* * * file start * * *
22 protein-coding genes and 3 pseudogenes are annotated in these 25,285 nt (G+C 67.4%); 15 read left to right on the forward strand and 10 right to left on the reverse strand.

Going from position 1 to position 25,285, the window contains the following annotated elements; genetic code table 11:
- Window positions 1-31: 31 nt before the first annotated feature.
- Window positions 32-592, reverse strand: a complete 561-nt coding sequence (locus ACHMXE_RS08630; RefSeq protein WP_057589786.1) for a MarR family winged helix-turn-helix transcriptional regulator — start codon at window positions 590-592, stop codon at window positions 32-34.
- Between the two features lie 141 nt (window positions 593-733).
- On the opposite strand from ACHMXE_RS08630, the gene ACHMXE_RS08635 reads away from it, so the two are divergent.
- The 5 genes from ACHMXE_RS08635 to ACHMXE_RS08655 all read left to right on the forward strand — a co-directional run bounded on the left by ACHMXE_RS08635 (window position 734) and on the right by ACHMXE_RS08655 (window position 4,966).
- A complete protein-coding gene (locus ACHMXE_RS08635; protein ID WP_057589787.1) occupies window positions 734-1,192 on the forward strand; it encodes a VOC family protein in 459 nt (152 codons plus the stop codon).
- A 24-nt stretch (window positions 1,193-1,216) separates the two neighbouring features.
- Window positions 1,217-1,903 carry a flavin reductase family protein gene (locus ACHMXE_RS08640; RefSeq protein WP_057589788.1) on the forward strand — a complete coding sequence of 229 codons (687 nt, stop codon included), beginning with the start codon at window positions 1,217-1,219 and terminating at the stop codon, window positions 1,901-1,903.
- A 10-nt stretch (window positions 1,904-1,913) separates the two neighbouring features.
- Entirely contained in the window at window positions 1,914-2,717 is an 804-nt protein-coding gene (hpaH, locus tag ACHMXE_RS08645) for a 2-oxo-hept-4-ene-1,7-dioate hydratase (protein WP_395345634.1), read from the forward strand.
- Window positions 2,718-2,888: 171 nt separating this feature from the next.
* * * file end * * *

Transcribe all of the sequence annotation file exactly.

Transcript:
22 protein-coding genes and 3 pseudogenes are annotated in these 25,285 nt (G+C 67.4%); 15 read left to right on the forward strand and 10 right to left on the reverse strand.

Going from position 1 to position 25,285, the window contains the following annotated elements; genetic code table 11:
- Window positions 1-31: 31 nt before the first annotated feature.
- Window positions 32-592, reverse strand: a complete 561-nt coding sequence (locus ACHMXE_RS08630; RefSeq protein WP_057589786.1) for a MarR family winged helix-turn-helix transcriptional regulator — start codon at window positions 590-592, stop codon at window positions 32-34.
- Between the two features lie 141 nt (window positions 593-733).
- On the opposite strand from ACHMXE_RS08630, the gene ACHMXE_RS08635 reads away from it, so the two are divergent.
- The 5 genes from ACHMXE_RS08635 to ACHMXE_RS08655 all read left to right on the forward strand — a co-directional run bounded on the left by ACHMXE_RS08635 (window position 734) and on the right by ACHMXE_RS08655 (window position 4,966).
- A complete protein-coding gene (locus ACHMXE_RS08635; protein ID WP_057589787.1) occupies window positions 734-1,192 on the forward strand; it encodes a VOC family protein in 459 nt (152 codons plus the stop codon).
- A 24-nt stretch (window positions 1,193-1,216) separates the two neighbouring features.
- Window positions 1,217-1,903 carry a flavin reductase family protein gene (locus ACHMXE_RS08640; RefSeq protein WP_057589788.1) on the forward strand — a complete coding sequence of 229 codons (687 nt, stop codon included), beginning with the start codon at window positions 1,217-1,219 and terminating at the stop codon, window positions 1,901-1,903.
- A 10-nt stretch (window positions 1,904-1,913) separates the two neighbouring features.
- Entirely contained in the window at window positions 1,914-2,717 is an 804-nt protein-coding gene (hpaH, locus tag ACHMXE_RS08645) for a 2-oxo-hept-4-ene-1,7-dioate hydratase (protein WP_395345634.1), read from the forward strand.
- Window positions 2,718-2,888: 171 nt separating this feature from the next.